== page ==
Bingara has celebrated the 60th anniversary of Orange Picking this week with a COVID-friendly subdued version of the usual excitement. The chaos by children to reach the best oranges, scoped out for weeks, was replaced by an orderly scramble to their allocated trees.
No less exciting though was the search for the biggest, smallest and heaviest oranges, weirdest shaped orange, biggest orange smile, ‘golden’ orange and specially tagged oranges, all compared and rewarded once back at school.
The service held at the front of the RSM Club recognised the purpose of the planting of the trees and the joy of the picking each year. Bingara RSL sub-branch president David Young addressed the crowd explaining the history of the planting.
“The committee of the Bingara RSL sub-branch decided to plant oranges along Finch Street as a living memorial to the men and women who paid the supreme sacrifice in World War 1 and 2, and also in the Boer War. In total we had 59 men and women from the Bingara District who lost their lives,” he said.
After years of children picking oranges and throwing them at one another and on the roofs of houses, Shire Clerk, Mr Don Whiteman and local dentist, John Tate, decided to conduct an official orange picking.
Local newsagent, Rodney King, was a school student and prefect during the first two pickings and remembers the event as quite chaotic, stating that the ceremony has evolved significantly over time.
Long-time Bingara teacher, Mr Mitchell, recounted his memories of Orange Picking since 1983, when his children were also students at the school. He reflected on the days when oranges were rolled down the street and times when the ‘Orange Police’ have been needed.
Mr Mitchell was joined by year 12 student Jacqueline Coombe, who suggested “running as fast as you can and find the biggest orange” as her hot tip for getting the best oranges, and Mason White of kindergarten who shared that he had already spied the biggest orange on a tree at the front of the school.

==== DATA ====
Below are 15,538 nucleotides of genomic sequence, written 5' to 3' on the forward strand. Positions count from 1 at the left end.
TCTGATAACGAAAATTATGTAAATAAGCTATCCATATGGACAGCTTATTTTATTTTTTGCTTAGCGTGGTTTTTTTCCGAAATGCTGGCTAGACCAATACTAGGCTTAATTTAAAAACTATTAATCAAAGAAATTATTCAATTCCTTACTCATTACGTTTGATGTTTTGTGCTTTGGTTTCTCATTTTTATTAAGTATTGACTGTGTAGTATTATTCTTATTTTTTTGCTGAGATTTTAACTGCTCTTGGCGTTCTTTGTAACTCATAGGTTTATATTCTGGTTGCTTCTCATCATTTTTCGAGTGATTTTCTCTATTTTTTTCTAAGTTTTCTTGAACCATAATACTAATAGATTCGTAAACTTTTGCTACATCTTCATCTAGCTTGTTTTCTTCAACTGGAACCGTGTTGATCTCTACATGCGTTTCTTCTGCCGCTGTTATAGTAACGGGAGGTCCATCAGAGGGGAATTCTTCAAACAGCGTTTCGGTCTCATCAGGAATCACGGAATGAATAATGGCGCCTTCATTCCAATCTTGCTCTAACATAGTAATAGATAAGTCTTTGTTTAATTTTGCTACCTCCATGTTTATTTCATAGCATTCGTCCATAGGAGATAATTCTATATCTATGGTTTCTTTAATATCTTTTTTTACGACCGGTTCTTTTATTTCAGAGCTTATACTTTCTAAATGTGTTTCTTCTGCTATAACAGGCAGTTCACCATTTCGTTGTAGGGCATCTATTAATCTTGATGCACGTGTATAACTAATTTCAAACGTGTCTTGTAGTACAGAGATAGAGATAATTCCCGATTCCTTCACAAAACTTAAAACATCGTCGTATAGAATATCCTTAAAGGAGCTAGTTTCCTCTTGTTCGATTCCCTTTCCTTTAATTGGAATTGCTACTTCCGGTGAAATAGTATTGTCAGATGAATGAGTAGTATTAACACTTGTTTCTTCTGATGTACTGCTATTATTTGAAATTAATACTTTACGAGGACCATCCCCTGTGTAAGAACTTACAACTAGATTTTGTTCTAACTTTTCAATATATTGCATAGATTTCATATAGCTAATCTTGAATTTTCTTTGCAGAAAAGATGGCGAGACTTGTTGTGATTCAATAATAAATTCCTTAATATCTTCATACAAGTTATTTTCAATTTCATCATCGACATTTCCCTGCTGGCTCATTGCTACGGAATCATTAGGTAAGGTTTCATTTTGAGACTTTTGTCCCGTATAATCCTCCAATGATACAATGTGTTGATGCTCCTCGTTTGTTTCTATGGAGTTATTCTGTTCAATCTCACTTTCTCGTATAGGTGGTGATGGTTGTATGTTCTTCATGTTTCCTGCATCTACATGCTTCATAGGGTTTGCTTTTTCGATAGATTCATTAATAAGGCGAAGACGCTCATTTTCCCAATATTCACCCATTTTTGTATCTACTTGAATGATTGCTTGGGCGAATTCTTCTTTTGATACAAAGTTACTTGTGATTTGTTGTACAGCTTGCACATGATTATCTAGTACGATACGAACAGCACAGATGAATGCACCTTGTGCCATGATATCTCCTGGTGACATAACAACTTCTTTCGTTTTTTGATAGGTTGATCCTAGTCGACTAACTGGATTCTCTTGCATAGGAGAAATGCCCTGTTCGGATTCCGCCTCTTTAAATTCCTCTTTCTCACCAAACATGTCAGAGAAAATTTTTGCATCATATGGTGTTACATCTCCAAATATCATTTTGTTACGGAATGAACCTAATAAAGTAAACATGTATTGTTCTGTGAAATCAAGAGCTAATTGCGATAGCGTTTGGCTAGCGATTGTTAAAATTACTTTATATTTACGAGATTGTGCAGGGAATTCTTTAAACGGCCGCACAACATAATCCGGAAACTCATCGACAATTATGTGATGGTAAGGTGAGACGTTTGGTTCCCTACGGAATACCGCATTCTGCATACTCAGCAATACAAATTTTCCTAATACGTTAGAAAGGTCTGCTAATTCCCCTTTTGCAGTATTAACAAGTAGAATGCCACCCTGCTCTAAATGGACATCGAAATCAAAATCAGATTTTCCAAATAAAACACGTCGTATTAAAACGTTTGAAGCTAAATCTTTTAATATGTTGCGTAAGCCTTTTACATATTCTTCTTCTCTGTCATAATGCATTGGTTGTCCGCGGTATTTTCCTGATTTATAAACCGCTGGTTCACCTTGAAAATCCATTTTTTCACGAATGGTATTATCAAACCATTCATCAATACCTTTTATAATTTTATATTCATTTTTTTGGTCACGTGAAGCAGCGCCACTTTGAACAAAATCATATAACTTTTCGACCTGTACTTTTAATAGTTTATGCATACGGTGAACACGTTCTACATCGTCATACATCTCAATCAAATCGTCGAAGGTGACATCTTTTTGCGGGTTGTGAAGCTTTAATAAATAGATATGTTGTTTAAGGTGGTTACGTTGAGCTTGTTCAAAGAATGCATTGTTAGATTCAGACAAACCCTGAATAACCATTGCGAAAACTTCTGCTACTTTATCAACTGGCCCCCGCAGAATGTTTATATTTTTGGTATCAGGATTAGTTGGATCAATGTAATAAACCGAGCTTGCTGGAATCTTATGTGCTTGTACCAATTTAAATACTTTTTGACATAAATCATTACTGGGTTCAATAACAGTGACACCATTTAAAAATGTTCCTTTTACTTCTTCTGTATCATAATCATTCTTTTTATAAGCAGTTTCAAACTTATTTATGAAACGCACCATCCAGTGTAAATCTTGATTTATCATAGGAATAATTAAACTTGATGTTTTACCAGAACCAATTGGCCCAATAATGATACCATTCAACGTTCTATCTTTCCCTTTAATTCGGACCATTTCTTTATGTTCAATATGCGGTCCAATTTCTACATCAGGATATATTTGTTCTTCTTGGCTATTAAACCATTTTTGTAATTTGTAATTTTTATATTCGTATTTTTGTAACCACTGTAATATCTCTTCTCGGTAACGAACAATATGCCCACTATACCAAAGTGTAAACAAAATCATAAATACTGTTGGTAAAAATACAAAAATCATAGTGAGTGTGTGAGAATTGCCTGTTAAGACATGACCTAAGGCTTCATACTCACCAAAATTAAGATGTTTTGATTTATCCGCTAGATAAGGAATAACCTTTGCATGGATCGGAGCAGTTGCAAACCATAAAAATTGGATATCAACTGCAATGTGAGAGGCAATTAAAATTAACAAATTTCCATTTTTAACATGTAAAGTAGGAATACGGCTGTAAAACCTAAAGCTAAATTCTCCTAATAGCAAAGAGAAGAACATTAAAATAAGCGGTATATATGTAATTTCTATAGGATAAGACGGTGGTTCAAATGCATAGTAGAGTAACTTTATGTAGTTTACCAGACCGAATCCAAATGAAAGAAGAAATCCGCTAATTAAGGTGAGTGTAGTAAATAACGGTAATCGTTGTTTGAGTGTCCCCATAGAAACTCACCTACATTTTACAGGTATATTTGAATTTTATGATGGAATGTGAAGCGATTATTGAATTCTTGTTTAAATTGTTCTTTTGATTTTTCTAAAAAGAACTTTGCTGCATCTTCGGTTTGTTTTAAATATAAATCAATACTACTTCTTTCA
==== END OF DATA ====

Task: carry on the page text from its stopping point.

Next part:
Northern Tablelands MP, Adam Marshall, commended the Bingara Central School and Gwydir Shire Council for ensuring that the Ceremony was held, despite the festival not being able to go ahead. “There is no other community anywhere in Australia that commemorates it’s fallen and those who served in the great wars in this way. With, literally, a living memorial to those who served. There is nowhere else where students get to pick the oranges, guard the oranges and scout out the biggest oranges,” he said.
This year’s ceremony was well attended by media organisations, including NBN and Prime News coverage in their nightly bulletins, and will feature in an upcoming edition of ABC’s rural and regional news program, Landline.
While the picking went ahead this year, what was missing was the festival that over the past 20 years has put Bingara on the map. What was first mentioned as an idea in The Bingara Advocate back in 1960, came to fruition in 2000, thanks to the generosity of a local with a vision, Nancy MacInnes. Nancy started the festival with $500 of her own money with the event being held on the last weekend in July in 2000.
Over recent years the Happy Days theme has enabled the festival to grow, with regular visitors from outside the region travelling to be part of the festivities.
Attendees of the festival now number in their thousands according to Gwydir Shire Council’s Marketing and Promotions Team Leader, Georgia Standerwick. We look forward to bringing you memories of the festival’s past 20 years in The Gwydir News 29th July edition, to coincide with the start of that first festival.